The Year in Review, January 3, 2015
In the news
For those who follow Mormon studies and Mormon culture, it may not be an exaggeration to say that 2014 will stand out as a deeply significant year for these reasons:
The LDS Church’s website , the Book of Abraham, and the Book of Mormon, showing engagement with scholarship.
The momentum gained by the Ordain Women group and setback in the excommunication of founder Kate Kelly, who at the time of this writing was winning the voting at the Times and Seasons blog for Mormon of the Year.
Church growth in some areas and stagnation in others, according to research by Matt Martinich reported today in the Salt Lake Tribune. There was growth in Africa and the Philippines and official recognition for the church in Viet Nam but no growth in much of Central and South America, Japan, or South Korea and no headway in India.
Grounds made in the area of gay marriage, the church accepting a truce on that topic as far as non-Mormon civil marriage is concerned but added rhetoric about rejecting gay marriage for members of the church and a renewed emphasis on traditional families.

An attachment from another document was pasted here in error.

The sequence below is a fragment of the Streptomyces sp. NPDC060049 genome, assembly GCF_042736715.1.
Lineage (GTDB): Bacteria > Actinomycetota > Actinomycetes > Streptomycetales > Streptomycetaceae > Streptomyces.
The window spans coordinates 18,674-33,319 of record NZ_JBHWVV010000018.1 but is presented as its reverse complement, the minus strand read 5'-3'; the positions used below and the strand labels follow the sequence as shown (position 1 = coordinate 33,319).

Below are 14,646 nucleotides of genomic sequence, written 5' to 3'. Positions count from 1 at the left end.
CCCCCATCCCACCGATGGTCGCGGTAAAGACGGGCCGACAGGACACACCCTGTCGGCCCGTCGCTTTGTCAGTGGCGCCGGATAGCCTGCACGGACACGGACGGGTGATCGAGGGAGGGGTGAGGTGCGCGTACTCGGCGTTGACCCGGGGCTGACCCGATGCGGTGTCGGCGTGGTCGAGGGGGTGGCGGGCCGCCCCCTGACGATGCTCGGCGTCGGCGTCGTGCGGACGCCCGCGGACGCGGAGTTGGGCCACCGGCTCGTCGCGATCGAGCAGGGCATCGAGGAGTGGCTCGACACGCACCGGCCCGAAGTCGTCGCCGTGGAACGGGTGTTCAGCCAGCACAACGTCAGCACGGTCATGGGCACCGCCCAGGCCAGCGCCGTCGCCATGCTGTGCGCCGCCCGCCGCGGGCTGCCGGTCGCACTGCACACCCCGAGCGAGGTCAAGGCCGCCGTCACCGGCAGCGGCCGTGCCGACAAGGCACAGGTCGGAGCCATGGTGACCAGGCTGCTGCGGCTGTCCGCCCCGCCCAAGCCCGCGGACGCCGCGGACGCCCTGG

More acceptance of diversity in the Meet the Mormons ad campaign, for instance, while simultaneously cracking down on beards for young men and exposed shoulders for women. At BYU Idaho there were even disparaging remarks about young men rolling up their pants too far—halfway (gasp) to their knees.
Professionalization of church history at the Church History Library and Neal A. Maxwell Institute at BYU. There is even now speculation about the behind-the-scenes impetus for this, the theory being that there is a faction of true believers in the church hierarchy who believe “the truth will out,” and that when it does it will sustain Mormon beliefs, at least those worth defending.